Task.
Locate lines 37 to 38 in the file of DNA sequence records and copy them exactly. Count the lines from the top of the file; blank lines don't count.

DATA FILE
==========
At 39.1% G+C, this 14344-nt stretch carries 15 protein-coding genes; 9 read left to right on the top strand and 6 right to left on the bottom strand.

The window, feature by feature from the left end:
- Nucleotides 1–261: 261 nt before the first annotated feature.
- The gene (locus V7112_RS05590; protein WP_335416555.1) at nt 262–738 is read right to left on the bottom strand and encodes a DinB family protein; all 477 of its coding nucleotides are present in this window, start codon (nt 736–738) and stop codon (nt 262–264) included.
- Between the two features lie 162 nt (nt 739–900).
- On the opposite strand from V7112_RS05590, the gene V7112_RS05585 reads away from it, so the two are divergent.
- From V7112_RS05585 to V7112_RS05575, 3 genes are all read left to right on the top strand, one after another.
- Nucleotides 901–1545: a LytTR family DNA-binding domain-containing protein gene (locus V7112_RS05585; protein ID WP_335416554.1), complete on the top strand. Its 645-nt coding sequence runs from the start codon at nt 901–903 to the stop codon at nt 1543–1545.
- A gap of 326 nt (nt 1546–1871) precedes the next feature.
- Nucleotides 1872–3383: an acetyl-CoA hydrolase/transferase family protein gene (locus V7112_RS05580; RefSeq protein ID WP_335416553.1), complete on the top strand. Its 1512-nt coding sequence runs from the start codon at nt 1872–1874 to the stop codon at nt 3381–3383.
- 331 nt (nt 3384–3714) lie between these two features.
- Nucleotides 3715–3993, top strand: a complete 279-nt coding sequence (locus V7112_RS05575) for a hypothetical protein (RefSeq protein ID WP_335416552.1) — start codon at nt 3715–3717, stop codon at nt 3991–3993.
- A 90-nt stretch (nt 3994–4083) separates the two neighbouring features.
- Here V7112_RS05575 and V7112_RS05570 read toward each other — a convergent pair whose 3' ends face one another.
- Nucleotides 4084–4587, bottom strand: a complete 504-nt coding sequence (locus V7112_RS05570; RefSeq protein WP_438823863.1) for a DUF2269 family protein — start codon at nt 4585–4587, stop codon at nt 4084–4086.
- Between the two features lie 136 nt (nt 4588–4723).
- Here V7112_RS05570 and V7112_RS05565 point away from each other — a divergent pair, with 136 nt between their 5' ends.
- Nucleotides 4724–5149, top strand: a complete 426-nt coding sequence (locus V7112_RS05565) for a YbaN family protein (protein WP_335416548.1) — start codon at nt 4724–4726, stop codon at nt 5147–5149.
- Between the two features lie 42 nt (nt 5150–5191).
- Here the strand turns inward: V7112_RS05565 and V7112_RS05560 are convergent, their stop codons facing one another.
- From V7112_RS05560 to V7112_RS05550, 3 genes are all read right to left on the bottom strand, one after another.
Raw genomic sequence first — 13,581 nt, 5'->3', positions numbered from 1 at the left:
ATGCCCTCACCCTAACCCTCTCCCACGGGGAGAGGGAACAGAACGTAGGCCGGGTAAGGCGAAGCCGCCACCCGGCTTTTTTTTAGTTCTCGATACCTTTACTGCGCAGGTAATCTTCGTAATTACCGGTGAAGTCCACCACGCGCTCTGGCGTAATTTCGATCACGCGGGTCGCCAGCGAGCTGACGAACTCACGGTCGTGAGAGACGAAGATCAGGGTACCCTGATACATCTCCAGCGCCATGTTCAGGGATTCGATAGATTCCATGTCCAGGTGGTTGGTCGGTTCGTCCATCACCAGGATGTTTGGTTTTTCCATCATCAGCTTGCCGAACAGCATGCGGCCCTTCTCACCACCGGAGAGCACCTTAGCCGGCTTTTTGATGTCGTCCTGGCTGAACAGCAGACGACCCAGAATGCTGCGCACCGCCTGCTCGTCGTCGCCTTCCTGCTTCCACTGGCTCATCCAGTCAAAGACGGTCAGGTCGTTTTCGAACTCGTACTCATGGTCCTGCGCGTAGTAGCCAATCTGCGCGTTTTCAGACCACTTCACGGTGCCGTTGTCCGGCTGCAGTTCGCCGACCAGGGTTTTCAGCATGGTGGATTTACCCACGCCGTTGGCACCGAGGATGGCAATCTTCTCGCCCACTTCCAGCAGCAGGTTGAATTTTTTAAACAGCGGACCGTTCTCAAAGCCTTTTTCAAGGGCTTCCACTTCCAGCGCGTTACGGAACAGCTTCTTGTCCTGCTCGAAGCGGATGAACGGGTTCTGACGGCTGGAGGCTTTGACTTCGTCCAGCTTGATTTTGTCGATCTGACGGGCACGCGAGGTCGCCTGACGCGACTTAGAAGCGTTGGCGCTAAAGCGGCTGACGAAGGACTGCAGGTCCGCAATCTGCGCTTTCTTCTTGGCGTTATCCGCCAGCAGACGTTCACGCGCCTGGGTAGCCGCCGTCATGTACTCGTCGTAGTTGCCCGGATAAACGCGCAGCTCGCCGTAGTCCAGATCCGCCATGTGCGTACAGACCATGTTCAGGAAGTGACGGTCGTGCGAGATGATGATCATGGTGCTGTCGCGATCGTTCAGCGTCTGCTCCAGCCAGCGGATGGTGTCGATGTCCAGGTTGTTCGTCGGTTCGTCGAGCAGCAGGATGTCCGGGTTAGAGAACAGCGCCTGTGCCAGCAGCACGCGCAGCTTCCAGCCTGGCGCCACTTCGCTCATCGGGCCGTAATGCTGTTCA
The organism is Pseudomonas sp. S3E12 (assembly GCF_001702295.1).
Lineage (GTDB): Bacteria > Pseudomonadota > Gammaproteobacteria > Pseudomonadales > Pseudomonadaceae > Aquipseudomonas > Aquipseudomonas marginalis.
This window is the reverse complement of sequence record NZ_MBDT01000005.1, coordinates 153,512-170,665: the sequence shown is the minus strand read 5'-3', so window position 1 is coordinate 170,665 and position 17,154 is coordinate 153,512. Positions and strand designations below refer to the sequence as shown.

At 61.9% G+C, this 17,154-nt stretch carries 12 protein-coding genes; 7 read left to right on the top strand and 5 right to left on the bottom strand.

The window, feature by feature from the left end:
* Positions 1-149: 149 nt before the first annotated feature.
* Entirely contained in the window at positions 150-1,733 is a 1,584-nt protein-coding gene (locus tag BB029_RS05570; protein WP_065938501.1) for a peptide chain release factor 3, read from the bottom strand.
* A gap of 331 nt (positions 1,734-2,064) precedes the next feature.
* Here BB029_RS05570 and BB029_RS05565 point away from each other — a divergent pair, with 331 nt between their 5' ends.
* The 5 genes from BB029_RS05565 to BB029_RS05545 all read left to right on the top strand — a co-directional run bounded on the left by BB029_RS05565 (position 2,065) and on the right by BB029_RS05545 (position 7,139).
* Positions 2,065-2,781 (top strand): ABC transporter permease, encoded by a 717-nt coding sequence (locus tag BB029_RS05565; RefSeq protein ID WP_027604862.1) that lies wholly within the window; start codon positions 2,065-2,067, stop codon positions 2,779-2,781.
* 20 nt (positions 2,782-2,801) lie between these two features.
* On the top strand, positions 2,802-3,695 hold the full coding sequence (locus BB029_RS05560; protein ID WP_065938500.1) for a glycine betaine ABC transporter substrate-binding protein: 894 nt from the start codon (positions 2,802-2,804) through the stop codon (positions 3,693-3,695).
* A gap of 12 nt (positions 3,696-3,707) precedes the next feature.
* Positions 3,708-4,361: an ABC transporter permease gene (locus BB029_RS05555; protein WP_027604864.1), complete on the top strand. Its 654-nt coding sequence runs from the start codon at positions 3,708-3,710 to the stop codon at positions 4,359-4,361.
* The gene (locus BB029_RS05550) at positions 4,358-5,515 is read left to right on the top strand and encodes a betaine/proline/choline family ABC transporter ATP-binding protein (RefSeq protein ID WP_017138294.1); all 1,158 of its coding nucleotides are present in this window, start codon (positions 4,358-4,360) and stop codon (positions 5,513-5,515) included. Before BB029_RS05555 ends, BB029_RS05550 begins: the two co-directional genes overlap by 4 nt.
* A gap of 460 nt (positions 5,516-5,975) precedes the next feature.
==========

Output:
* A gap of 12 nt (positions 3,696-3,707) precedes the next feature.
* Positions 3,708-4,361: an ABC transporter permease gene (locus BB029_RS05555; protein WP_027604864.1), complete on the top strand. Its 654-nt coding sequence runs from the start codon at positions 3,708-3,710 to the stop codon at positions 4,359-4,361.